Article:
Furthermore, the kinds of scaling-up experiments that are needed for this purpose are better situated in China than in countries where the ossification of regulatory processes has made siting and development of large pilot projects difficult.
The challenge is made greater by the fact that the alternatives to burning fossil fuels that now provide 80 percent of worldwide energy, and are the main cause of climate change, are all highly capital-intensive. Most of their costs are on the front end. This includes building solar and wind farms, nuclear power plants, long-distance transmission lines, and various means of energy storage, most of which have not yet been developed to the point of being economical. The challenge is great. Governments must fund research and development at a very high level; private capital cannot do the job alone. Hong Kong’s and the mainland’s skills in innovative technology must be applied. But as technologies emerge that have only the glimmer of a prospect of commercialization, private risk capital can be applied to fund further steps. Many of these technologies will fail to reach commercialization. But some will succeed, enough to solve the problem of phasing out fossil fuels.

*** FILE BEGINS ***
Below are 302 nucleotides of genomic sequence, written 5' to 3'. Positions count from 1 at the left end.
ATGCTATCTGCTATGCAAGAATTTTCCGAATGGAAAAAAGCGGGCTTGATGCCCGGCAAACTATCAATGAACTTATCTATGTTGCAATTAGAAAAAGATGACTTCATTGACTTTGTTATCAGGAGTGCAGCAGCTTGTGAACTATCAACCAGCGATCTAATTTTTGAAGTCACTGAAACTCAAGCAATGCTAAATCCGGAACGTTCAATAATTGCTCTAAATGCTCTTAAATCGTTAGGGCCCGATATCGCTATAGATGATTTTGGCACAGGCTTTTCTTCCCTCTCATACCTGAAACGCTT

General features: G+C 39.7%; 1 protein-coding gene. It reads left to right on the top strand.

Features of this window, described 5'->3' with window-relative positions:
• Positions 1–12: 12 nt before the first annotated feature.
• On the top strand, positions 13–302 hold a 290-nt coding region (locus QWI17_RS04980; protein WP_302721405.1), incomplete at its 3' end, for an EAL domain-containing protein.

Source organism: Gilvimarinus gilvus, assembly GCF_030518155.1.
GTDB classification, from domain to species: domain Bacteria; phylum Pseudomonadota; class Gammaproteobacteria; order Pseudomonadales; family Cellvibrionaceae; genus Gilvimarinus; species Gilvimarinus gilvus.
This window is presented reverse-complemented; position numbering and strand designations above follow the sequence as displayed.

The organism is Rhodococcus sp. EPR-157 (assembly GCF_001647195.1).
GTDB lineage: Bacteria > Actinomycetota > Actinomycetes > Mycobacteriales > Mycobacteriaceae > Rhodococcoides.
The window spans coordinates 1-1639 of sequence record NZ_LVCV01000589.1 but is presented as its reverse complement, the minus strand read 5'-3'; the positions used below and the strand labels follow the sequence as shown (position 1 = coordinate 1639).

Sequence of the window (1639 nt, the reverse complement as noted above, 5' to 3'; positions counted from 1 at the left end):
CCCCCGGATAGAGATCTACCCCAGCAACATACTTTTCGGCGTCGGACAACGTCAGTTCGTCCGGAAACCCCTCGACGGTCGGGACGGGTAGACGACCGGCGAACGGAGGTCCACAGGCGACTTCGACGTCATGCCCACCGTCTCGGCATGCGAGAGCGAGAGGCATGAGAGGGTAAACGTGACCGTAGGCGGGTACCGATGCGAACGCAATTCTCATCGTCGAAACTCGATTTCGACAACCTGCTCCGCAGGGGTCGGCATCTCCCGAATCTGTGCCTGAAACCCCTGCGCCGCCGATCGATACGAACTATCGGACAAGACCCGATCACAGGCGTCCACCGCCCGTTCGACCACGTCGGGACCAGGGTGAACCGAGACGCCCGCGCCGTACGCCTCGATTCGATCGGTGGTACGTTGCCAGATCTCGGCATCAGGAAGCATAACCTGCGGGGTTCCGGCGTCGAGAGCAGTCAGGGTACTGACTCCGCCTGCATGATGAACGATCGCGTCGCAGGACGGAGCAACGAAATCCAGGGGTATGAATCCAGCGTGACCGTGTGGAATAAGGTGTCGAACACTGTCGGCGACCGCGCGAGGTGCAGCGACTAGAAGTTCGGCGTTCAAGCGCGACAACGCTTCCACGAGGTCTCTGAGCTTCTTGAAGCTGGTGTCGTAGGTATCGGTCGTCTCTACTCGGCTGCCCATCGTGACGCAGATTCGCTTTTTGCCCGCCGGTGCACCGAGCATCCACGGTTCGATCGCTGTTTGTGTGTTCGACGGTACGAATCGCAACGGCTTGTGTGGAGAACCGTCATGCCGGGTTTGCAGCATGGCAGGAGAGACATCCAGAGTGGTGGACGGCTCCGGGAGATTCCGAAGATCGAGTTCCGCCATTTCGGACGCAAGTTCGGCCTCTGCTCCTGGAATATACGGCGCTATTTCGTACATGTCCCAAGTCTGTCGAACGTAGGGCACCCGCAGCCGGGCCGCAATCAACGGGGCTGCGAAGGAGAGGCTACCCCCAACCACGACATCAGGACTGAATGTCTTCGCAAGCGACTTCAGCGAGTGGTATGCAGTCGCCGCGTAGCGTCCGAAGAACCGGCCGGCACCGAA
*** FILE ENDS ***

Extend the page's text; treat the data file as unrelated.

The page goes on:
The energy transition of the previous century or century and a half — toward fossil fuels — was the most momentous event in the history of humankind’s development, with the possible exception of agriculture. It powered all of the measurable economic growth in recorded history virtually.
The next century’s energy transition away from fossil fuels and toward less environmentally damaging energy technologies will be the next momentous event in the history of human development. It will require even more technological skill, and more shifting of capital and labor than in the previous transition.
This is not the only challenge for humanity in the 21st century, but it is likely to be the one that underlies almost everything else in the long term. Hong Kong has signaled its willingness to play a key role in this, for example by issuing green bonds to fund some of its own energy savings and other environmental projects. But this is only the beginning. There is a great deal of technological innovation and research, experimentation, scaling up, large-scale implementation and reallocation of capital and resources to be done — much more perhaps, globally, than we can even imagine. And it will require a massive reallocation of investments, which means shifting capital and resources from many of the activities they are applied to now, to the technological and civilizational activities of the future.
It will be a long and complex journey, in which the Chinese mainland and Hong Kong will surely play leading roles.
The author is a mathematician and economist with expertise in the finance, energy and sustainable development fields. He is an adjunct associate professor at the Hong Kong University of Science and Technology.
The views do not necessarily reflect those of China Daily.